protest. One woman complained on sewingworld.com that the nearest
place she can buy bolt fabric (other than Wal-Mart) is 40 miles
away. No official word on how the test is doing.
MEDIA. Watch for an upcoming issue of Time. A reporter
interviewed Jim Hedgepath of Pegasus Originals, including a 3-hour
photo shoot, about the Internet copyright problem.
PEOPLE. Industry veteran Karen Kilbourne has joined Krause
Publications as Account Executive. She'll be working with CNA, Craft
Supply Magazine, Arts & Crafts, and Great American Crafts ...
Artisan Network, the umbrella for MisterArt.com, StudioSource.com,
etc., hired Paula J. Charles as Chief Financial Officer. She had
served as Sr. VP, Finance and MIS, for US Franchise Systems.
JOB. Major soft craft manufacturer is looking for a Regional
Sales Manager for the Southeast, operating out of Atlanta.
Compensation in the high 60's. For more, call Mike Hartnett in
complete confidence, at 309-925-5593, or email firstname.lastname@example.org.
SITES. Duncan has revamped the craft portion of its
duncancrafts.com site which offers a wide variety of free painting
and craft projects.
STOCK. Wedbush Morgan initiated coverage of Michaels with a
Buy recommendation. Michaels repurchased 694,000 shares of common
stock for $26.6 million from the end of the second quarter through
Sept. 8. In July 1999, the board had approved the repurchase of up
to 5 million shares. As of Sept. 8, Michaels had about 36.3 shares
of common stock outstanding ... Merrill Lynch reiterated its
coverage of Wal-Mart at Near-Term Buy/Long-Term Buy and Banc of
America Sec initiated coverage of Wal-Mart at Buy.
PERSONNEL. The excellent newsletter published by The Creative
Network, the only personnel search firm specializing in our
industry, is now available by email. And it's free! If you'd like to
receive it, go to www.creativenetworkinc.com or e-mail email@example.com.
DIVIDEND. The Hancock board of directors declared a cash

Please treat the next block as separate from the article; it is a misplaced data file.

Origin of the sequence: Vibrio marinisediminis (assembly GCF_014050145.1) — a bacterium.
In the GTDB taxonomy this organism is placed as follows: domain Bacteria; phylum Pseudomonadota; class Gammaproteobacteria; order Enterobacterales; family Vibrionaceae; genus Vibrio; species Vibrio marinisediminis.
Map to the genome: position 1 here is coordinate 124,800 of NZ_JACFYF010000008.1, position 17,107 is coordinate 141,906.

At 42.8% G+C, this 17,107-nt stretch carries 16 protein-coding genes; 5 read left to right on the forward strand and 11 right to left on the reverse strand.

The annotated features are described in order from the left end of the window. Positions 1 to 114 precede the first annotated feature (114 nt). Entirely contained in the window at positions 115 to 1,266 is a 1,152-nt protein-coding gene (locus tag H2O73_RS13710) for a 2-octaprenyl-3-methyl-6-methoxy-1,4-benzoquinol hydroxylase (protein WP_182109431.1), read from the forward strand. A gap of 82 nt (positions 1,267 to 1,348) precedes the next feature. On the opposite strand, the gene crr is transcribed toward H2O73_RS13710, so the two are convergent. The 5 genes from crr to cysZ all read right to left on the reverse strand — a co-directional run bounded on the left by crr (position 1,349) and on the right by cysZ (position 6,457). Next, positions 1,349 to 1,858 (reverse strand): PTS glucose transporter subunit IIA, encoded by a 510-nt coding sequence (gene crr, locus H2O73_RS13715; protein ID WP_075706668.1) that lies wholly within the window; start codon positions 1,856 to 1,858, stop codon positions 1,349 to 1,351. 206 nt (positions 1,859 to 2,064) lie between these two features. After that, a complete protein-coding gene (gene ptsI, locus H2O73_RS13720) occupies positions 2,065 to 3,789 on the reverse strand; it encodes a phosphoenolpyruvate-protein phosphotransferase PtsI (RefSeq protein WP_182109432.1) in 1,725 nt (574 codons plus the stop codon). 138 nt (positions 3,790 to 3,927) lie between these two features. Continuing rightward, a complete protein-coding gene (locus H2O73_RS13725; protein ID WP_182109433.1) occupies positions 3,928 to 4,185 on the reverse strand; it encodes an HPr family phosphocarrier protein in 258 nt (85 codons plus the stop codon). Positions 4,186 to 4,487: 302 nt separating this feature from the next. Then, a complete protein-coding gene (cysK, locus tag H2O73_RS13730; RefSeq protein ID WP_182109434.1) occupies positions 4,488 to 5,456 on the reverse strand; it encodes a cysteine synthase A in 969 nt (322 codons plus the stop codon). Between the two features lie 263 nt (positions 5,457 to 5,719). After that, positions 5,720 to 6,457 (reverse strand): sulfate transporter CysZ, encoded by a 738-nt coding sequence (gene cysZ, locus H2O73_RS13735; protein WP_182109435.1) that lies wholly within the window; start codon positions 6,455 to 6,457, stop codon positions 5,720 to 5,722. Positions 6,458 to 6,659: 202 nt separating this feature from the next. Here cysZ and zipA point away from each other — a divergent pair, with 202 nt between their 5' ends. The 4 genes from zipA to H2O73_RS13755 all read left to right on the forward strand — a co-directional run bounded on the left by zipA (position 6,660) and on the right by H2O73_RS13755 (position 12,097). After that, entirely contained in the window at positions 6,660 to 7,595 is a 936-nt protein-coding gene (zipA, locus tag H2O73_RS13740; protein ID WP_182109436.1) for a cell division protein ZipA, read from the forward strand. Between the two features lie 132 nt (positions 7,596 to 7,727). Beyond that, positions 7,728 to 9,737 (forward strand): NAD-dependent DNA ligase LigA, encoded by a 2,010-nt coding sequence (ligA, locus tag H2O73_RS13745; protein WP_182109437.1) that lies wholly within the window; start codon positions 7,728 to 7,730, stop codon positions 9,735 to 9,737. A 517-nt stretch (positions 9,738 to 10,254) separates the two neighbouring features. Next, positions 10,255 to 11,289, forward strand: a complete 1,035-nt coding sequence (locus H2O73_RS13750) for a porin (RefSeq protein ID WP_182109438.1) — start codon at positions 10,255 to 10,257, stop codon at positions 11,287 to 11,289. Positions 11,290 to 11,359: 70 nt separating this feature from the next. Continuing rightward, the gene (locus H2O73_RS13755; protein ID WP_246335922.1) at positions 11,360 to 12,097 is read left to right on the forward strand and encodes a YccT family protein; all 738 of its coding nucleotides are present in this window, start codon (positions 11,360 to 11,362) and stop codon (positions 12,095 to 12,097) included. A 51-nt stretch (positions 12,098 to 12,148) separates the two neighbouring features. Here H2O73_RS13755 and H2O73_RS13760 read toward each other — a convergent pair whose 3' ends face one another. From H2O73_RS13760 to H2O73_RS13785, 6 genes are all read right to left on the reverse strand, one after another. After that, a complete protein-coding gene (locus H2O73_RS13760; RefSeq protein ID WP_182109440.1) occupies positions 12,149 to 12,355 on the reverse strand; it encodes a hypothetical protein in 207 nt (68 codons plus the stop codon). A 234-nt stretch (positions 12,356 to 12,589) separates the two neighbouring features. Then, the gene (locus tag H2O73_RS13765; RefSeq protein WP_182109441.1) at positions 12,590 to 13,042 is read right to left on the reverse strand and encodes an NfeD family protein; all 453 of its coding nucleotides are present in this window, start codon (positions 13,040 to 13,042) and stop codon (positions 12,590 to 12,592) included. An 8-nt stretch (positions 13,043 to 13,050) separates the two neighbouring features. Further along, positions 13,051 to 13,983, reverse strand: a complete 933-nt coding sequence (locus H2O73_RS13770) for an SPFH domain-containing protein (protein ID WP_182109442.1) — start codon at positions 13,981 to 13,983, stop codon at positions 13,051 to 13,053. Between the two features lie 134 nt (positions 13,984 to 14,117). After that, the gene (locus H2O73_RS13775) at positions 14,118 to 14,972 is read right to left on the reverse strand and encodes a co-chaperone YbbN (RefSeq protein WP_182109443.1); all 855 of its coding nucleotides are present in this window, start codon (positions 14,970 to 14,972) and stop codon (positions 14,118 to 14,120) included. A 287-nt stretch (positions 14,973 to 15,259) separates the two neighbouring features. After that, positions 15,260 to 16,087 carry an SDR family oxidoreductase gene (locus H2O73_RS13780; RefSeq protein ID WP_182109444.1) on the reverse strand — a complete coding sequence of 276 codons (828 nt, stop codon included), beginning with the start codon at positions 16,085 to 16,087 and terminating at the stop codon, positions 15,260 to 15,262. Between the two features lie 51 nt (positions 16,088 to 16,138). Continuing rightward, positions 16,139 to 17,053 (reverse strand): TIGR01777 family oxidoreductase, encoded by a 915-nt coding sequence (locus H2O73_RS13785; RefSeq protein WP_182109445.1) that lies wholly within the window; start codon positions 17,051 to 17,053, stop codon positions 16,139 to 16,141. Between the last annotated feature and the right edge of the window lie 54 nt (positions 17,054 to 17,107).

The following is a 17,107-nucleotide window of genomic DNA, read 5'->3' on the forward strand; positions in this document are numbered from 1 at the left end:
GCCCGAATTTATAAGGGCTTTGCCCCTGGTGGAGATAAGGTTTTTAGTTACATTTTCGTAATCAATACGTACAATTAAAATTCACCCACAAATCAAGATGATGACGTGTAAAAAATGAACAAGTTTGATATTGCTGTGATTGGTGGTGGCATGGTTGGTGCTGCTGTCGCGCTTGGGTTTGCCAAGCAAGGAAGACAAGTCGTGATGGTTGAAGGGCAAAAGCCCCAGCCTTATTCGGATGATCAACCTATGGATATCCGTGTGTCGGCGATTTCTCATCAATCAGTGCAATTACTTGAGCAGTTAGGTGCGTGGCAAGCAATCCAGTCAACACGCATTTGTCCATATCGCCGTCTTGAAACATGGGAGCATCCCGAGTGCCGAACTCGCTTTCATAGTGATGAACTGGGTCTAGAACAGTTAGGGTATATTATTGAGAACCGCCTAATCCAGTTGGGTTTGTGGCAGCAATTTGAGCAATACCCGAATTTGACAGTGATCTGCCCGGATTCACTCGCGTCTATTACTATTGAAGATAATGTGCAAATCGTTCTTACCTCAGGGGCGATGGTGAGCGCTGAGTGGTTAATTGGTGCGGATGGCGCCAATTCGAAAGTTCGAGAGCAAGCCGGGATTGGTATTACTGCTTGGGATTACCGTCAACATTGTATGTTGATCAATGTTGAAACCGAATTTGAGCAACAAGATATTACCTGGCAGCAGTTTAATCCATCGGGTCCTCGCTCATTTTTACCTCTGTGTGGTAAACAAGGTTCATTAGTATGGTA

dividend of 2.5 cents/share on the outstanding common shares,
payable October 15 to shareholders of record October 1.
RATINGS. Standard & Poor's raised its corporate credit,
senior unsecured debt, and bank loan ratings on Michaels to double-B
from double-B-minus. S&P said, "The ratings on Michaels
Stores reflect the challenges of managing rapid store growth and
improving execution at the store level, particularly in inventory
management and service," Dow Jones News reported. S&P
thought the risks were minimized "by the company's position as
the only retailer in the arts and crafts industry with a national
scope, and continued improvement in profitability."
LEATHER. In November, The Leather Factory will open two
company-owned warehouse sales centers in the Dallas (Mesquite) and
Houston (Missouri City) areas.
VOTING. Clerks will hand out federal voter registration forms
outside Wal-Mart stores and SAM'S Clubs, September. 21-22. Customers
complete the forms, add postage, and mail them. The company also
will register employees at its distribution centers. Officials
estimate up to 10 million potential voters will pass through 2,300
Wal-Mart stores and SAM'S Clubs during those two days.
STORES. Ames will open 8 stores in the Chicago area and two
in Columbus, Ohio area this Thursday. Two additional stores are
scheduled for Chicago this year.
NEW. Toys R Us says it will build the world's largest toy
store in Times Square in New York, opening in the summer of 2001.
RANDOM THOUGHTS, RANDOM QUOTES
1. The expansion of Sierra Pacific Crafts is an additional
reminder that vendors are foolish to operate on the assumption that
there are only a half dozen viable retailers in the industry.
Collectively, the SPC members operate about 100 stores; some of them
are among the largest-grossing stores in the industry.
2. Why are these SPC stores so good? A few years ago, I had a